UK homes to be guaranteed payment for solar energy

9th January 2019


Web solar panels istock 184987726

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  • Energy ,
  • Renewable ,
  • Solar ,
  • Wind

Author

Rachel Bradley

Homes and businesses that install new solar panels will be paid for supplying excess power to the energy grid under proposals announced by the UK government yesterday.

The Smart Export Guarantee (SEG) will replace the existing Feed-in Tariff (FIT) scheme, with electricity suppliers paying new small-scale energy producers for their renewable energy.

This comes after fears were raised that households could be required to provide power to the grid for free after the FIT closes to new applicants on 31 March 2019.

It is hoped the SEG will create a whole new market, encouraging electricity suppliers to competitively bid for excess solar energy and to give producers the best possible price.

Energy minister Claire Perry said the new scheme would be a “win-win for consumers and the environment“, paving the way towards a “smart energy system of the future“.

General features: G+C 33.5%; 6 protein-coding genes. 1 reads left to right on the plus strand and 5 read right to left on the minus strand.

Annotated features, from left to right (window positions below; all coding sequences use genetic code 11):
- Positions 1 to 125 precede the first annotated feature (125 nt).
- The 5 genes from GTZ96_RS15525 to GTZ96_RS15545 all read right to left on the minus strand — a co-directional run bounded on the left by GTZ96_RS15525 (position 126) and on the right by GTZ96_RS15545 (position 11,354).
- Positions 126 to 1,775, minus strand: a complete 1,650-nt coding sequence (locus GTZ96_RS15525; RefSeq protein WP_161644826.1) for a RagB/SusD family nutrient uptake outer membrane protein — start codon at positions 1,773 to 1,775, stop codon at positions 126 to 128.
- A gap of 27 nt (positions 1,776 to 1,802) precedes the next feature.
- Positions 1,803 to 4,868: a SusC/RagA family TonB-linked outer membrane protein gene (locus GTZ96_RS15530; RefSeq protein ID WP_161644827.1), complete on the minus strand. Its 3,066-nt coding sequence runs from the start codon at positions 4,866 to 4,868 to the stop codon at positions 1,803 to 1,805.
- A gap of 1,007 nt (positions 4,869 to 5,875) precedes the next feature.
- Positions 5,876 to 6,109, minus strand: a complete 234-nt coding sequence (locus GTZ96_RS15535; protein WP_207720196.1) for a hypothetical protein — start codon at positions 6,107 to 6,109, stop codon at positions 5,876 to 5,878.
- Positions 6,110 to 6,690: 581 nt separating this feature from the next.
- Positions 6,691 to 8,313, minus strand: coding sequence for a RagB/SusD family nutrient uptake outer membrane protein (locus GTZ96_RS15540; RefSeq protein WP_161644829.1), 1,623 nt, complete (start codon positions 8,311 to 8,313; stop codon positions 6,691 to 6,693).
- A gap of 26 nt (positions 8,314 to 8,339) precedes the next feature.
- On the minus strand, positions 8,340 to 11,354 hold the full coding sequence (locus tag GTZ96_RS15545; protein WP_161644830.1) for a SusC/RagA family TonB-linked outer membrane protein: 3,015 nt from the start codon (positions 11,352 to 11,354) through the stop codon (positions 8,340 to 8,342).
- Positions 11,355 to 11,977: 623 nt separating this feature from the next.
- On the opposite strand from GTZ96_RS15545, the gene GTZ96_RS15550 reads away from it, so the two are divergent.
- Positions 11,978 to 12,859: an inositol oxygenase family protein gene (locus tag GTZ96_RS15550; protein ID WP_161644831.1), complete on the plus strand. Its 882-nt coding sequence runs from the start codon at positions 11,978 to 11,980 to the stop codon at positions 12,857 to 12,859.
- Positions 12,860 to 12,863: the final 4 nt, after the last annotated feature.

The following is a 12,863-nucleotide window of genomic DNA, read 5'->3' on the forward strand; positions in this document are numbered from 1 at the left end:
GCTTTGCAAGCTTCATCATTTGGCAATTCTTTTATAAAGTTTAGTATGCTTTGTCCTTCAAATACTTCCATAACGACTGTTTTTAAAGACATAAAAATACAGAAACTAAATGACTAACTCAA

“It could also reduce strain on energy networks, with a more decentralised and smarter local network delivering resilience more cost effectively, unlocking innovative products for electric vehicles and home energy storage,“ she added.

The current FIT scheme assumes that small-scale energy providers export half of the electricity they produce, and pays out even when the power is not needed by the grid and falls below half of what is produced.

Some 560,000 households and businesses are currently generating electricity under the FIT through wind power, biomass, anaerobic digestion and hydro, although 99% comes from solar panels.

The SEG proposals were given a “cautious welcome“ from the Solar Trade Association (STA), which praised the fact that providers would have to meet independent industry standards to qualify.

“However, our worry is that market barriers may impede the ability of suppliers to offer fair and meaningful rates, even though they may wish to,“ STA CEO, Chris Hewett, said.

“The devil really is in the detail. Customers are freely able to switch suppliers in a competitive market, so where these costs fall remains vital to developing meaningful offers.“

A consultation into the new SEG scheme is now open and will close on 5 March.

Image credit: iStock

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